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Hybrid 3D Printing: Comparing High-Frequency Filters with Conventional Methods

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In the recently published ‘High-Frequency Filters Manufactured Using Hybrid 3D Printing Method,’ authors Ubaldo Robles, Edgar Bustamante, Prya Darshni, and Raymond C. Rumpf outline the development of two varying devices. In using hybrid 3D printing, they employed both conductive inks and thermoplastic substrates, performing further research regarding the potential of 3D printing technology within electronics, and 3D circuits. They compared basic microwave filters, made both conventionally and via 3D printing.

The two designs are well-known overall, allowing the researchers to make true comparisons that other users interested in electronics can relate to. Filtering signals at 2.4 GHz, the devices were evaluated for performance:

“The conventional filters were manufactured as standard PCBs that utilized copper for the conductors and FR4 as the dielectric substrate. The hybrid 3DP filters had dispensed silver inks to form the conductors and acrylonitrile butadiene styrene (ABS) plastic as the dielectric substrate deposited via fused filament fabrication (FFF),” explained the researchers.

“Hybrid 3D printing was used to merge micro-dispensing and FFF into a single manufacturing process. Using nScrypt hybrid 3D printing technology, we were able to handle 3D printed features, accuracy, and repeatability down to the micron size level. Last, the devices were tested using an Agilent vector network analyzer (VNA), and the results compared show that this technology is able to form simple high-frequency circuits.”

The two designs consisted of a coupled-line bandpass filter and a stepped-impedance low pass filter. The authors explained that both were based on microstrip transmission lines, but with different dielectrics and different permittivity. The researchers adjusted the substrates as they attempted to meet ‘comparable performance’ of 2.4 GHz.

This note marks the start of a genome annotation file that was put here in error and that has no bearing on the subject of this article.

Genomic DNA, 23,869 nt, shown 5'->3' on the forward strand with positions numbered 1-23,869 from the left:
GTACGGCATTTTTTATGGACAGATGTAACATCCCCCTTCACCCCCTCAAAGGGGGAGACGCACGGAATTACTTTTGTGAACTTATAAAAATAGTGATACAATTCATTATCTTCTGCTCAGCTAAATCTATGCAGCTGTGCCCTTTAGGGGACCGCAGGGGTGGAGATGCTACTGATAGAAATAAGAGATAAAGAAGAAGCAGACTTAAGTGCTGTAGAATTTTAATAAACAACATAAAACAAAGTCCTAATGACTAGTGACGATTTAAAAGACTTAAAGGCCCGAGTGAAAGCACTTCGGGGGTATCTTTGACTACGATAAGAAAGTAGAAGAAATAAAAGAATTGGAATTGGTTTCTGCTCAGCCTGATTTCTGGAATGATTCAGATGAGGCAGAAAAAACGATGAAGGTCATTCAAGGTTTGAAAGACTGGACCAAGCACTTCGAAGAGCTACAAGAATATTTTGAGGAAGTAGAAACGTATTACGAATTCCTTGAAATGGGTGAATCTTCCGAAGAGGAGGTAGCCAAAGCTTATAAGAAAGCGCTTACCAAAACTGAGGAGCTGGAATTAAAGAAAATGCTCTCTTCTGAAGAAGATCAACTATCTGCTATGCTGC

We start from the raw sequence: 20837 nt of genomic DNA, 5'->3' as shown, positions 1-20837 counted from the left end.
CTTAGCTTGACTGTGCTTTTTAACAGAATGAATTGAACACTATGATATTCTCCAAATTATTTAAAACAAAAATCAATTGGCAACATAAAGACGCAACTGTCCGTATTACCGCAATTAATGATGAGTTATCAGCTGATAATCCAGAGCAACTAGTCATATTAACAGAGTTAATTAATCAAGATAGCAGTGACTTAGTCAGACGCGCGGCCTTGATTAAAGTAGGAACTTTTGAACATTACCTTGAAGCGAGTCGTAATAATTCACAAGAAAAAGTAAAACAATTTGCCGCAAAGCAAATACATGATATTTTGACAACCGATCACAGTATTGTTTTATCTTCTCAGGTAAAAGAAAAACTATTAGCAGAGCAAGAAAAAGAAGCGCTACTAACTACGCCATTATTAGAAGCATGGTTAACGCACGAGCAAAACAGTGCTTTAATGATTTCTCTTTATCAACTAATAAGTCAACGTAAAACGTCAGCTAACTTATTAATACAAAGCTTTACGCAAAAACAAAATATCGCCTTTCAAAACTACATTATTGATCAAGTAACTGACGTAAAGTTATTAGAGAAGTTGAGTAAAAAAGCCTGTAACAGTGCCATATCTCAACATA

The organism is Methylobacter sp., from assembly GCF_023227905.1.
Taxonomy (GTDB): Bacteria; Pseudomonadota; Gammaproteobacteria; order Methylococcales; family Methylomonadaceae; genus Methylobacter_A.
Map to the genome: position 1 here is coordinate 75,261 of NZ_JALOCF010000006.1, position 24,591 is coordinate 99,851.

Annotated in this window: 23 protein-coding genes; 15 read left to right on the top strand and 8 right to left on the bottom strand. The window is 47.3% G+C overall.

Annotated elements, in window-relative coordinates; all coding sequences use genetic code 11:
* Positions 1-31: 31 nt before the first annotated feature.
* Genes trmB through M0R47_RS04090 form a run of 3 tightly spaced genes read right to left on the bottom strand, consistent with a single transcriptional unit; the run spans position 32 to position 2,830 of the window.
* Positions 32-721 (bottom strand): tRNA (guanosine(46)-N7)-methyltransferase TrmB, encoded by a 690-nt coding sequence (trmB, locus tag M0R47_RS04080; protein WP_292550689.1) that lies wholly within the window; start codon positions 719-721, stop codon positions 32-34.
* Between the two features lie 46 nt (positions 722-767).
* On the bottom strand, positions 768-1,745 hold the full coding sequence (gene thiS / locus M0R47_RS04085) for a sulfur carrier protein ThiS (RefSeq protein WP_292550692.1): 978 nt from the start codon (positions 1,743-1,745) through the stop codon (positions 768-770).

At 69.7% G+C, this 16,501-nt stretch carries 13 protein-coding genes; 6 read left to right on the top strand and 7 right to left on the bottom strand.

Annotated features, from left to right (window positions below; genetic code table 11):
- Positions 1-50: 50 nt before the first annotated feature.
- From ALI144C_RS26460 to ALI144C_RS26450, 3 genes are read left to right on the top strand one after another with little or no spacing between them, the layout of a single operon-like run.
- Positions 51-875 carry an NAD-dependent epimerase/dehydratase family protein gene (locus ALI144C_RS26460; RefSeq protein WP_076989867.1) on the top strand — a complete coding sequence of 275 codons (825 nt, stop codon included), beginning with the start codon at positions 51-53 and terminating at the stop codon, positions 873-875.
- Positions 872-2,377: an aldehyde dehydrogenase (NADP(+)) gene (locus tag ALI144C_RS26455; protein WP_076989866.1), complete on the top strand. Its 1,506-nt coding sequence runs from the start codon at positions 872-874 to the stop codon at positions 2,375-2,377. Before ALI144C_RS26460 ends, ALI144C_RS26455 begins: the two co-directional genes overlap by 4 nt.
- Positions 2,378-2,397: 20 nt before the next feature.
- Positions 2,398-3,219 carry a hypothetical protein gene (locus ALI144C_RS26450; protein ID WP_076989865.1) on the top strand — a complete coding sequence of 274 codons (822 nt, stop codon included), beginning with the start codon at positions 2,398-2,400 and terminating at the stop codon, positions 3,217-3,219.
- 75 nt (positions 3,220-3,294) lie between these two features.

ANSYS simulation model for the low-pass filter.

For the bandpass filter, function was based on frequency selectivity of directional coupling. The researchers also found that the performance of the filter is considered negligible when spacing is less than 10 µm. Overall, this filter was meant to function at 2.4 GHz with a passband with fractional bandwidth of 10%.

PCB design of the bandpass filter.

The simple low pass filter was able to weaken signals above 2.4 GHz. The researchers found that the filter was easier to 3D print because the geometry was free of breaks and closely spaced lines.

PCB design of the bandpass filter.

The researchers used a nScrypt Tabletop series 3D printer—a hybrid printer, accompanied by silver conductive ink. Solidworks was used for design, and Slic3r for generating g-code.

Tool path for 3D printed bandpass filter

Print time for the low pass filter was one hour and 28 minutes. For the bandpass filter, which is twice as large, 3D printing took 3 hours and 6 minutes.

(a) PCB in contrast with (b) 3D printed filter

Numerous factors led to discrepancies:

  • Conductivity of CB028
  • Surface roughness of the 3D printed substrate
  • Curing temperature for silver paste
  • Lack of ability to adjust printing during the process

“We found that the lower permittivity of the ABS plastic led to designs utilizing a thinner substrate. Considering that 3D printing can produce structures with part air, we think 3DP can produce circuits that are smaller, lighter, and use less material to manufacture. This could have significant impact in volume manufacturing. We found it helpful to use thin paint films like polyurethane or epoxy to protect the printed conductors from oxidation. We also found it useful to incorporate features in the substrate that provide mechanical support for SMA connectors. There is a need to develop materials with lower loss, higher conductivity, and that are able to create smoother surfaces as they are 3D printed,” concluded the researchers.

“With further refinement in our 3D printing techniques, we conclude that direct-write 3D printing is a viable form of manufacturing for filter devices. Later, we envision filters being more 3D, arbitrary, and saving space and weight.”

Points of comparisons between devices produced by different manufacturing processes.

Hybrid 3D printing continues to gain traction—as users continue to want it all. Sometimes it takes a lot of experimentation, but progress within the digital fabrication realm continues to accelerate. Hybrid 3D printing is currently also connected with robotics, maintenance repair operations, and scalable systems. What do you think of this news? Let us know your thoughts! Join the discussion of this and other 3D printing topics at 3DPrintBoard.com.

[Source / Images: ‘High-Frequency Filters Manufactured Using Hybrid 3D Printing Method’]

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